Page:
It was bizarre. The deafening bagpipes ceased as an actor — wasn’t he in Braveheart? — began frantically stabbing what looked like a pillow encased in plastic. Its gray gut spilled out, and the thespian, dressed in a tartan skirt and woolly socks, made terrifying noises, very occasionally spitting out a phrase or two in English (something about “gushing entrails”). As if this weren’t unnerving enough, the stage prop — a “haggis” — turned out to be edible: dinner, in fact, served alongside mushed turnips and mashed potatoes. . . . This is how I imagined the uninitiated to be experiencing the evening.
Complete with complimentary glasses of Aberlour whisky (too much of the honey-colored one and you’ll knock yourself out), a live cèilidh band, and — yes — the guy from Braveheart, Burns Night at the Harvard Club was just one of countless suppers happening around the world to commemorate the life and work of Scotland’s national poet. To nonnatives, perhaps it seems ridiculous, but it’s not.
Robert Burns was born on January 25, 1759, in Ayrshire and died in 1796 in Dumfries. He was the son of a farmer, and his formal education was limited. He grew up reading Shakespeare, Milton, and Dryden and listening to Scottish folklore. A Romantic and a revolutionary, Burns won many enemies as well as friends in his lifetime. His poetry exhibited extraordinary range and depth, from biting political satire to the heartfelt sincerity of country folk.
For anyone growing up in Scotland, it’s impossible to avoid Burns. At elementary school, there were yearly competitions for those able to memorize his poems and sing his tunes by heart. And in the English department at the University of St Andrews, I studied under the tutelage of his biographer Robert Crawford. Which is why it seems to me as though one evening a year of Burns only scratches the surface.
As with all Scots, Burns’s sensibilities were informed by the landscapes he grew up in. He was a Romantic, so he revered the natural world. He was also extremely class-conscious, always siding with the underdog. This is evident even in his rustic and rural poems. Like To a Mouse (more on that here), written in the Scots dialect in which a ploughman who accidentally turns up a mouse’s nest experiences pity for the “wee, sleeket, cowran, tim’rous beastie,” prompting him to contemplate “nature’s social union,” i.e., mortality:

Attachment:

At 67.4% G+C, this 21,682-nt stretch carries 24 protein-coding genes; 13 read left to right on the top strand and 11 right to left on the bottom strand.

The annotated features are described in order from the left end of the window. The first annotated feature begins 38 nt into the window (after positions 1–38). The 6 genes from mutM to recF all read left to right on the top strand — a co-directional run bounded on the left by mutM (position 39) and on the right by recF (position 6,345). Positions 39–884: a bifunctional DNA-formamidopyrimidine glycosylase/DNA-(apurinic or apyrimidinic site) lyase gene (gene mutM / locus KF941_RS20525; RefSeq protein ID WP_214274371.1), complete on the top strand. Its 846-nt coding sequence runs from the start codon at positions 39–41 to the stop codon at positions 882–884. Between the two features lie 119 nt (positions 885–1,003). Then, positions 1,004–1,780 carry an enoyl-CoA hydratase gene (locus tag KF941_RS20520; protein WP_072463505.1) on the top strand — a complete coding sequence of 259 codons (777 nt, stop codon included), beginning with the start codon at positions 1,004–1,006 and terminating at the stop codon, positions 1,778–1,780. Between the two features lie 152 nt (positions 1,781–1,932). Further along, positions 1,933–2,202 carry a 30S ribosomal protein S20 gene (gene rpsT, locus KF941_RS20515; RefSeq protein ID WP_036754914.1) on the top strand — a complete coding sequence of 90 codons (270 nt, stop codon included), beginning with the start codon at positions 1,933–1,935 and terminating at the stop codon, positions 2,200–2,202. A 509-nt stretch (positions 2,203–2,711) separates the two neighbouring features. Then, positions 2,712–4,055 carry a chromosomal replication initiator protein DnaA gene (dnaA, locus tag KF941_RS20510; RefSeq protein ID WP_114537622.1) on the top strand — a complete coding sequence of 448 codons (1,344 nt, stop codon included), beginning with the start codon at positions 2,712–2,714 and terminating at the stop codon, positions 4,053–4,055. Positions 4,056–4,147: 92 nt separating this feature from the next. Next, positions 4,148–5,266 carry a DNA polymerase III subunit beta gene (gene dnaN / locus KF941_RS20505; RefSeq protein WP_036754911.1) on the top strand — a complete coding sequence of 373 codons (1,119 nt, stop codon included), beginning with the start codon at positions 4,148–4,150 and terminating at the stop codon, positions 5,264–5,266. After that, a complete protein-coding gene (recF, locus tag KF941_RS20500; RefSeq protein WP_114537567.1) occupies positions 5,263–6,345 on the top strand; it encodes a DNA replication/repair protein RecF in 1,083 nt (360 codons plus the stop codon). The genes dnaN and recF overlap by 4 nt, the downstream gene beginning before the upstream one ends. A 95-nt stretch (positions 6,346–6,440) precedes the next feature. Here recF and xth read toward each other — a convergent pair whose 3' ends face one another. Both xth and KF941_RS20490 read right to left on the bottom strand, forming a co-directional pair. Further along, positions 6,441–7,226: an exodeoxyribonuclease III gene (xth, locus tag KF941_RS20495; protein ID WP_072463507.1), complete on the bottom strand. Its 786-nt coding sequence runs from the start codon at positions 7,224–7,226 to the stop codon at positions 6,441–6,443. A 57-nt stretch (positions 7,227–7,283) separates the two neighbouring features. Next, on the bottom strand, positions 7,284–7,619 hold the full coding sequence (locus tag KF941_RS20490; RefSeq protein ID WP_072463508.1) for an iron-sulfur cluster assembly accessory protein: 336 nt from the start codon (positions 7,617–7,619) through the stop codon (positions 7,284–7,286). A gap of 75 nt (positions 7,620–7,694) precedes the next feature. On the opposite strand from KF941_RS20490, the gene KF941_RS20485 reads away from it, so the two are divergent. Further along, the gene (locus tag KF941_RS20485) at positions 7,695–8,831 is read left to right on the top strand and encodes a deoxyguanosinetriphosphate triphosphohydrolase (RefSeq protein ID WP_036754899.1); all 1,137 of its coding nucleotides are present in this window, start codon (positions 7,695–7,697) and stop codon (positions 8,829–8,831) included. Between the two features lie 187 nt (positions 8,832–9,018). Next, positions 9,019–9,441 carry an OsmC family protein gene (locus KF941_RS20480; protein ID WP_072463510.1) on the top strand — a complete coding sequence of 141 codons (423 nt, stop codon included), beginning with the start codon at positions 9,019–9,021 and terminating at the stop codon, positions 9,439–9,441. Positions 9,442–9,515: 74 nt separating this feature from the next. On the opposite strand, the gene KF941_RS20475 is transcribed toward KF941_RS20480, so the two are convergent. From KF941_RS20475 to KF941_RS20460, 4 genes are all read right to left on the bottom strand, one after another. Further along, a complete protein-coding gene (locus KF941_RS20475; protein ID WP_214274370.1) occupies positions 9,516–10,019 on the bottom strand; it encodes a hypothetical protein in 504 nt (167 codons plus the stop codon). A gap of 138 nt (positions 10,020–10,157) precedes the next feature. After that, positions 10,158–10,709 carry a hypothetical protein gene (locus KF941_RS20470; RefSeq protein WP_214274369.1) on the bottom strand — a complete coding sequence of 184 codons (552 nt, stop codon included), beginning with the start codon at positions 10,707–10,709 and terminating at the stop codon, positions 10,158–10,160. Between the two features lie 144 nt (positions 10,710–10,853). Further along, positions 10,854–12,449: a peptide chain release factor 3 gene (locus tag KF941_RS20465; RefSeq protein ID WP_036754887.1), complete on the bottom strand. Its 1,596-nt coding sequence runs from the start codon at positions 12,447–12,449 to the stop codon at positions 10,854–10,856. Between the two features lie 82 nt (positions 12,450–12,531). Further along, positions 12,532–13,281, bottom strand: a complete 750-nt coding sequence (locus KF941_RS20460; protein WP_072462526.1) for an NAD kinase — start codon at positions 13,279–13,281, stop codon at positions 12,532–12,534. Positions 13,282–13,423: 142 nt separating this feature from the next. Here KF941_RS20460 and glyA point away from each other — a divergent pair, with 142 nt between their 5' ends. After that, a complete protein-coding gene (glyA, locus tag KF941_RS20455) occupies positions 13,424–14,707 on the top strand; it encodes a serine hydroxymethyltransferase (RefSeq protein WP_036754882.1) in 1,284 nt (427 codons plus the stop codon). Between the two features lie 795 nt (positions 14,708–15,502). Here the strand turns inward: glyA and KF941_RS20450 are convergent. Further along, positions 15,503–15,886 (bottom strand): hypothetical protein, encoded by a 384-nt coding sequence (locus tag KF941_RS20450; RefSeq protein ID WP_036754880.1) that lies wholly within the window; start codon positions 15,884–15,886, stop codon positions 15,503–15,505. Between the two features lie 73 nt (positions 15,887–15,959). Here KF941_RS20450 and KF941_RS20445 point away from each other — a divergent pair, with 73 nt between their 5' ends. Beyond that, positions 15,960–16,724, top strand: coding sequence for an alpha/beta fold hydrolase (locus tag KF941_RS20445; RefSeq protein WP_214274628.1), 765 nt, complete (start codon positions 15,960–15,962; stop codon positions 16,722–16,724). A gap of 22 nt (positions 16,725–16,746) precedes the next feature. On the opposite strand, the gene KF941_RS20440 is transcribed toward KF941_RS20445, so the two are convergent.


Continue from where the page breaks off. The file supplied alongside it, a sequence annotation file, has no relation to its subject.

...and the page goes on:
But Mousie, thou art no thy-lane,
In proving foresight may be vain:
The best laid schemes o’ Mice an’ Men
Gang aft agley,
An’ lea’e us nought but grief an’ pain,
For promis’d joy!
(American readers will of course recognize the emphasized lines from John Steinbeck’s novel of the same name.)
Burns was a songwriter as well as a poet. Which is hardly surprising given the innate lyricism of his verses. His “Auld Lang Syne” is the most sung song in the English language other than “Happy Birthday.” In the years before his death, he collected and wrote the lyrics to traditional Scottish airs, many of which can be found in two collections: Johnson’s The Scots Musical Museum (1787–1803) and the first five volumes of Thomson’s A Select Collection of Original Scottish Airs for the Voice (1793–1818). My personal favorite is “A Red, Red Rose.”
O my Luve is like a red, red rose
That’s newly sprung in June;
O my Luve is like the melody
That’s sweetly played in tune.
This also happens to be the favorite of Bob Dylan, who cited the poem as having had the greatest influence of any work on his own songwriting. Though he wrote well about love, Burns himself was a cruel and faithless lover. So much so that in recent years he’s come under (anachronistic) fire from the Me Too movement.
Burns was a deeply political thinker. His “Scots Wha Hae” [Scots Who Have] served as Scotland’s unofficial national anthem for years and stands as a defiant statement against English tyranny. After William Wallace led the Scots to an incredible victory at the battle of Stirling Bridge, he was eventually captured and excruciatingly executed. The king of England, Edward I, then abolished the kingdom of Scotland in 1305. But the Scots had other ideas. Undeterred, they crowned Robert Bruce king of Scotland in 1307, who then led them into the battle of Bannockburn:
By oppression’s woes and pains!
By your sons in servile chains!
We will drain our dearest veins,
But they shall be free!
Lay the proud usurpers low!
Tyrants fall in every foe!
Liberty’s in every blow!—
Let us do or die!
Burns initially sent the song to his publisher, George Thomas, at the end of August 1793, with the title “Robert Bruce’s March to Bannockburn,” and attributing it to Bruce’s “glorious struggle for Freedom, associated with the glowing ideas of some other struggles of the same nature, not quite so ancient.” This is thought by interpreters to be a covert expression of his sympathies for the French Revolution.
Burns’s sympathies for the American Revolution certainly help explain his legacy here. In the United States, there are more statures of Burns than there are of any American poet. Abraham Lincoln could recite much of his work from memory. And Ralph Waldo Emerson once stated that Burns “has made that Lowland Scotch a Doric dialect of fame. It is the only example in history of a language made classic by the genius of a single man.”
So why engage in bizarre traditions honoring a dead poet? It might seem trite, but the character John Keating in Dead Poets Society was more or less right when he said, “No matter what anybody tells you, words and ideas can change the world.” Even hundreds of years after the fact. Besides, who doesn’t like haggis?